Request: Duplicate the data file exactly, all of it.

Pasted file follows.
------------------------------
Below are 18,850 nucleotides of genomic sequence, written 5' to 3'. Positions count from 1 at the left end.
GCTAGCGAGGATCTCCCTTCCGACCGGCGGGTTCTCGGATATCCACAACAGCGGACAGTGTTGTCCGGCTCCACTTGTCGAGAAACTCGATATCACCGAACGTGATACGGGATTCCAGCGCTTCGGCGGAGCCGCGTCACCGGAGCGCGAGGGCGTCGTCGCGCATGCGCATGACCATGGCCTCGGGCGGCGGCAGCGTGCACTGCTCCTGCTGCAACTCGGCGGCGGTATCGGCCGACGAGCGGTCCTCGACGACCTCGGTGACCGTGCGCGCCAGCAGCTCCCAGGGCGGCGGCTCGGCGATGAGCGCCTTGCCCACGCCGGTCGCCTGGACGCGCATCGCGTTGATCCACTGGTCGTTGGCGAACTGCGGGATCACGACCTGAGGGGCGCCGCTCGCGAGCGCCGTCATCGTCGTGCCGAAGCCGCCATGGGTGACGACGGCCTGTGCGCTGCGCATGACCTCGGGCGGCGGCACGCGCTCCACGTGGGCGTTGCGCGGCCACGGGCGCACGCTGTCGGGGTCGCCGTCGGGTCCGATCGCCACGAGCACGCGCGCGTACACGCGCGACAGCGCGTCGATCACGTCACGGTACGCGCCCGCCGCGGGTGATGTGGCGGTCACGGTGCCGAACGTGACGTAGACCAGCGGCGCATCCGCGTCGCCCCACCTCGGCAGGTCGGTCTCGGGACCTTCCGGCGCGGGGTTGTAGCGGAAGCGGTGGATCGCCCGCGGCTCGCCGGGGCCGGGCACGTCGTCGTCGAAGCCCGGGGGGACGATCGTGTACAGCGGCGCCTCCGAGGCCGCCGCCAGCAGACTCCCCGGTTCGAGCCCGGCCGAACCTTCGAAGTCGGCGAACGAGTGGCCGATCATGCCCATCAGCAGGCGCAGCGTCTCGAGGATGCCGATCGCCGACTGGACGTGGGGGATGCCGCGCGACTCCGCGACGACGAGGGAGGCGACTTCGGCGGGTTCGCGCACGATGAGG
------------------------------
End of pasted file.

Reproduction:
Below are 18,850 nucleotides of genomic sequence, written 5' to 3'. Positions count from 1 at the left end.
GCTAGCGAGGATCTCCCTTCCGACCGGCGGGTTCTCGGATATCCACAACAGCGGACAGTGTTGTCCGGCTCCACTTGTCGAGAAACTCGATATCACCGAACGTGATACGGGATTCCAGCGCTTCGGCGGAGCCGCGTCACCGGAGCGCGAGGGCGTCGTCGCGCATGCGCATGACCATGGCCTCGGGCGGCGGCAGCGTGCACTGCTCCTGCTGCAACTCGGCGGCGGTATCGGCCGACGAGCGGTCCTCGACGACCTCGGTGACCGTGCGCGCCAGCAGCTCCCAGGGCGGCGGCTCGGCGATGAGCGCCTTGCCCACGCCGGTCGCCTGGACGCGCATCGCGTTGATCCACTGGTCGTTGGCGAACTGCGGGATCACGACCTGAGGGGCGCCGCTCGCGAGCGCCGTCATCGTCGTGCCGAAGCCGCCATGGGTGACGACGGCCTGTGCGCTGCGCATGACCTCGGGCGGCGGCACGCGCTCCACGTGGGCGTTGCGCGGCCACGGGCGCACGCTGTCGGGGTCGCCGTCGGGTCCGATCGCCACGAGCACGCGCGCGTACACGCGCGACAGCGCGTCGATCACGTCACGGTACGCGCCCGCCGCGGGTGATGTGGCGGTCACGGTGCCGAACGTGACGTAGACCAGCGGCGCATCCGCGTCGCCCCACCTCGGCAGGTCGGTCTCGGGACCTTCCGGCGCGGGGTTGTAGCGGAAGCGGTGGATCGCCCGCGGCTCGCCGGGGCCGGGCACGTCGTCGTCGAAGCCCGGGGGGACGATCGTGTACAGCGGCGCCTCCGAGGCCGCCGCCAGCAGACTCCCCGGTTCGAGCCCGGCCGAACCTTCGAAGTCGGCGAACGAGTGGCCGATCATGCCCATCAGCAGGCGCAGCGTCTCGAGGATGCCGATCGCCGACTGGACGTGGGGGATGCCGCGCGACTCCGCGACGACGAGGGAGGCGACTTCGGCGGGTTCGCGCACGATGAGG